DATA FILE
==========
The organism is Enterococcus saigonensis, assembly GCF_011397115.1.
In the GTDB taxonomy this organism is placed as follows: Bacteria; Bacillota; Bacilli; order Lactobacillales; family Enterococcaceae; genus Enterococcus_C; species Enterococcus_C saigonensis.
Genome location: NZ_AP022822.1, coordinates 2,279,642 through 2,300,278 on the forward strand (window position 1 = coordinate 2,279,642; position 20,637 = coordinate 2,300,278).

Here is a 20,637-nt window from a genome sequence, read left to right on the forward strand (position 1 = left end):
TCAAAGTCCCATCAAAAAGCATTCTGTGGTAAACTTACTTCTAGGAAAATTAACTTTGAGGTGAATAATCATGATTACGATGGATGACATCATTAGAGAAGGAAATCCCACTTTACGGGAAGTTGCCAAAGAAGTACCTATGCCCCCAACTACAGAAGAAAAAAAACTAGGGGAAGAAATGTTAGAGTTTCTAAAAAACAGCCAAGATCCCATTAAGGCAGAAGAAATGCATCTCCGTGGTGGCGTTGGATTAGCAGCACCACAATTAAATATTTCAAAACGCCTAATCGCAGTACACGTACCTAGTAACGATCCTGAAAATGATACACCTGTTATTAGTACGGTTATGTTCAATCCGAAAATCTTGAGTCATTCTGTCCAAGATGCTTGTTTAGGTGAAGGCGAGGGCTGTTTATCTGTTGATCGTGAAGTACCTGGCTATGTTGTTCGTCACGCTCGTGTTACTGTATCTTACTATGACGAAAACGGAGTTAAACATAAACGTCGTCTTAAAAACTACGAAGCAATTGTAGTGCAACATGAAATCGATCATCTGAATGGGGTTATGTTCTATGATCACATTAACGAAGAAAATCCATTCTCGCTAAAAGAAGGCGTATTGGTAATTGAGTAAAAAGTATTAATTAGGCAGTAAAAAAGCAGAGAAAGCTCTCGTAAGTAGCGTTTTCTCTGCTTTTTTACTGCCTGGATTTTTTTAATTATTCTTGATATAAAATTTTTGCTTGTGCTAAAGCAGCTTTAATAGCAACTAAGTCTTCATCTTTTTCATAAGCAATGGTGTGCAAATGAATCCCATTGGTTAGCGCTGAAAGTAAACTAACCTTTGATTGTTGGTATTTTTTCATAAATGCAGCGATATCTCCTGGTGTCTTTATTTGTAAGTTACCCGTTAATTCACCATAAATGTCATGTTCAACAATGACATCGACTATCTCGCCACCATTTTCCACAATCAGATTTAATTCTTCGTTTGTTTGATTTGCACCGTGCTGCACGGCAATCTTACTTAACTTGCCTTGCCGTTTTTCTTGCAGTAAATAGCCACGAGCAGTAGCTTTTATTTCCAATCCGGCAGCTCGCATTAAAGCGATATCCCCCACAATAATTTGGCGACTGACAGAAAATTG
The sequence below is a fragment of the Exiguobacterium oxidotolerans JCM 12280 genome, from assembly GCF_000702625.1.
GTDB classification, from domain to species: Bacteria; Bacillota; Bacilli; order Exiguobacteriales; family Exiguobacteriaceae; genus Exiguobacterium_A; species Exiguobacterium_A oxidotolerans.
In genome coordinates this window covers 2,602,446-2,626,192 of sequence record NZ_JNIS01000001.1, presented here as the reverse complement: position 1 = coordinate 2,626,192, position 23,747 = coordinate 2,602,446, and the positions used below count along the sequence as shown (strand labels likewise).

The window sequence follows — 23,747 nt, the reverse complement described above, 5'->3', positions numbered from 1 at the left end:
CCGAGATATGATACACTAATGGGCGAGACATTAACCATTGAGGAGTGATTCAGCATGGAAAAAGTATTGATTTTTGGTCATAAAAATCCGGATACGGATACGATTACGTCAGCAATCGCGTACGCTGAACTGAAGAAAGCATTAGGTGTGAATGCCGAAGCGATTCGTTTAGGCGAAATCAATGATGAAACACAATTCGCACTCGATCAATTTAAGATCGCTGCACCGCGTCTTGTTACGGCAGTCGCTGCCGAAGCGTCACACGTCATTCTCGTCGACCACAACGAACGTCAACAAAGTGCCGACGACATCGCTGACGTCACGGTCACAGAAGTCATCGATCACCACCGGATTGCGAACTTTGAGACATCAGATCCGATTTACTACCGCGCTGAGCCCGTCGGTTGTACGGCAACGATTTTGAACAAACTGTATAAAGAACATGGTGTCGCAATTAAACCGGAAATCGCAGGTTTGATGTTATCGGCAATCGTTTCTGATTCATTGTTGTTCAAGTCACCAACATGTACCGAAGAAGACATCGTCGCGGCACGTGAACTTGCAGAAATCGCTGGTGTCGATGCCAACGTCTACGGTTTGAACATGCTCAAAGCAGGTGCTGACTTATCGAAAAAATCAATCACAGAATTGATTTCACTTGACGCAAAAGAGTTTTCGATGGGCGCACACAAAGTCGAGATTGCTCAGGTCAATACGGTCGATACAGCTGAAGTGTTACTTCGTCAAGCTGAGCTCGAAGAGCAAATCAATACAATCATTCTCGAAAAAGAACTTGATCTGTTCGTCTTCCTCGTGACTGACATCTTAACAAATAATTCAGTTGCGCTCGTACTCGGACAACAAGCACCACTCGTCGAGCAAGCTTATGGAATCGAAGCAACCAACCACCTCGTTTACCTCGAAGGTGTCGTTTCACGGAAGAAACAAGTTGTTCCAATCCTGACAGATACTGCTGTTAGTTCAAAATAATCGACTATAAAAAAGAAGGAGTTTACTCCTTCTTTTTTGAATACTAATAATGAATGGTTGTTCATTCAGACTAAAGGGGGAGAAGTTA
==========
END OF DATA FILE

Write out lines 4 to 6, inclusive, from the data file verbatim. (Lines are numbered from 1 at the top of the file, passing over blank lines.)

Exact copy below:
Here is a 20,637-nt window from a genome sequence, read left to right on the forward strand (position 1 = left end):
TCAAAGTCCCATCAAAAAGCATTCTGTGGTAAACTTACTTCTAGGAAAATTAACTTTGAGGTGAATAATCATGATTACGATGGATGACATCATTAGAGAAGGAAATCCCACTTTACGGGAAGTTGCCAAAGAAGTACCTATGCCCCCAACTACAGAAGAAAAAAAACTAGGGGAAGAAATGTTAGAGTTTCTAAAAAACAGCCAAGATCCCATTAAGGCAGAAGAAATGCATCTCCGTGGTGGCGTTGGATTAGCAGCACCACAATTAAATATTTCAAAACGCCTAATCGCAGTACACGTACCTAGTAACGATCCTGAAAATGATACACCTGTTATTAGTACGGTTATGTTCAATCCGAAAATCTTGAGTCATTCTGTCCAAGATGCTTGTTTAGGTGAAGGCGAGGGCTGTTTATCTGTTGATCGTGAAGTACCTGGCTATGTTGTTCGTCACGCTCGTGTTACTGTATCTTACTATGACGAAAACGGAGTTAAACATAAACGTCGTCTTAAAAACTACGAAGCAATTGTAGTGCAACATGAAATCGATCATCTGAATGGGGTTATGTTCTATGATCACATTAACGAAGAAAATCCATTCTCGCTAAAAGAAGGCGTATTGGTAATTGAGTAAAAAGTATTAATTAGGCAGTAAAAAAGCAGAGAAAGCTCTCGTAAGTAGCGTTTTCTCTGCTTTTTTACTGCCTGGATTTTTTTAATTATTCTTGATATAAAATTTTTGCTTGTGCTAAAGCAGCTTTAATAGCAACTAAGTCTTCATCTTTTTCATAAGCAATGGTGTGCAAATGAATCCCATTGGTTAGCGCTGAAAGTAAACTAACCTTTGATTGTTGGTATTTTTTCATAAATGCAGCGATATCTCCTGGTGTCTTTATTTGTAAGTTACCCGTTAATTCACCATAAATGTCATGTTCAACAATGACATCGACTATCTCGCCACCATTTTCCACAATCAGATTTAATTCTTCGTTTGTTTGATTTGCACCGTGCTGCACGGCAATCTTACTTAACTTGCCTTGCCGTTTTTCTTGCAGTAAATAGCCACGAGCAGTAGCTTTTATTTCCAATCCGGCAGCTCGCATTAAAGCGATATCCCCCACAATAATTTGGCGACTGACAGAAAATTG
The sequence below is a fragment of the Exiguobacterium oxidotolerans JCM 12280 genome, from assembly GCF_000702625.1.